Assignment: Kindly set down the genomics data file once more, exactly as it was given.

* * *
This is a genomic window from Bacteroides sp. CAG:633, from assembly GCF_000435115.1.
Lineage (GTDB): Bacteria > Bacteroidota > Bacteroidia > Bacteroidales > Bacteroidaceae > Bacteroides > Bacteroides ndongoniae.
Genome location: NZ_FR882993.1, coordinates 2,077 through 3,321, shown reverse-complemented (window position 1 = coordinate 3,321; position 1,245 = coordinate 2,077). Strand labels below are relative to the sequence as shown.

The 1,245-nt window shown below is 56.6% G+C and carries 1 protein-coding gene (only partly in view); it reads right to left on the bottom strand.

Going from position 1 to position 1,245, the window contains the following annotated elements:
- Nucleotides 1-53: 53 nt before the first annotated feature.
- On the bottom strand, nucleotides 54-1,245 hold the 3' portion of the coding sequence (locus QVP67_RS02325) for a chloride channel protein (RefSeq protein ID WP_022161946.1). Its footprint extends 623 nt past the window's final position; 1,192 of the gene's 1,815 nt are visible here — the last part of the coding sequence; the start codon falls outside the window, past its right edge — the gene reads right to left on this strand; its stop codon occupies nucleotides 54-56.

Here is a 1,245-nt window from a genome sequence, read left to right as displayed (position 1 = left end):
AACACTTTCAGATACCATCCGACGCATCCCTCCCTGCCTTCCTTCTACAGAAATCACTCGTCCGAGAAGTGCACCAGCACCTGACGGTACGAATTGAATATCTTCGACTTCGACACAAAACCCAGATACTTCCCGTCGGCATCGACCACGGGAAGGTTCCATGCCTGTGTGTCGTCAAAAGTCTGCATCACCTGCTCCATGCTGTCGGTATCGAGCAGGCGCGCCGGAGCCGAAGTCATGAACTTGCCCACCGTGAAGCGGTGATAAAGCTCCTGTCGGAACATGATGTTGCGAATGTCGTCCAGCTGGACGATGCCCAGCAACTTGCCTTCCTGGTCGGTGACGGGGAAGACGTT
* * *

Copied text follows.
This is a genomic window from Bacteroides sp. CAG:633, from assembly GCF_000435115.1.
Lineage (GTDB): Bacteria > Bacteroidota > Bacteroidia > Bacteroidales > Bacteroidaceae > Bacteroides > Bacteroides ndongoniae.
Genome location: NZ_FR882993.1, coordinates 2,077 through 3,321, shown reverse-complemented (window position 1 = coordinate 3,321; position 1,245 = coordinate 2,077). Strand labels below are relative to the sequence as shown.

The 1,245-nt window shown below is 56.6% G+C and carries 1 protein-coding gene (only partly in view); it reads right to left on the bottom strand.

Going from position 1 to position 1,245, the window contains the following annotated elements:
- Nucleotides 1-53: 53 nt before the first annotated feature.
- On the bottom strand, nucleotides 54-1,245 hold the 3' portion of the coding sequence (locus QVP67_RS02325) for a chloride channel protein (RefSeq protein ID WP_022161946.1). Its footprint extends 623 nt past the window's final position; 1,192 of the gene's 1,815 nt are visible here — the last part of the coding sequence; the start codon falls outside the window, past its right edge — the gene reads right to left on this strand; its stop codon occupies nucleotides 54-56.

Here is a 1,245-nt window from a genome sequence, read left to right as displayed (position 1 = left end):
AACACTTTCAGATACCATCCGACGCATCCCTCCCTGCCTTCCTTCTACAGAAATCACTCGTCCGAGAAGTGCACCAGCACCTGACGGTACGAATTGAATATCTTCGACTTCGACACAAAACCCAGATACTTCCCGTCGGCATCGACCACGGGAAGGTTCCATGCCTGTGTGTCGTCAAAAGTCTGCATCACCTGCTCCATGCTGTCGGTATCGAGCAGGCGCGCCGGAGCCGAAGTCATGAACTTGCCCACCGTGAAGCGGTGATAAAGCTCCTGTCGGAACATGATGTTGCGAATGTCGTCCAGCTGGACGATGCCCAGCAACTTGCCTTCCTGGTCGGTGACGGGGAAGACGTT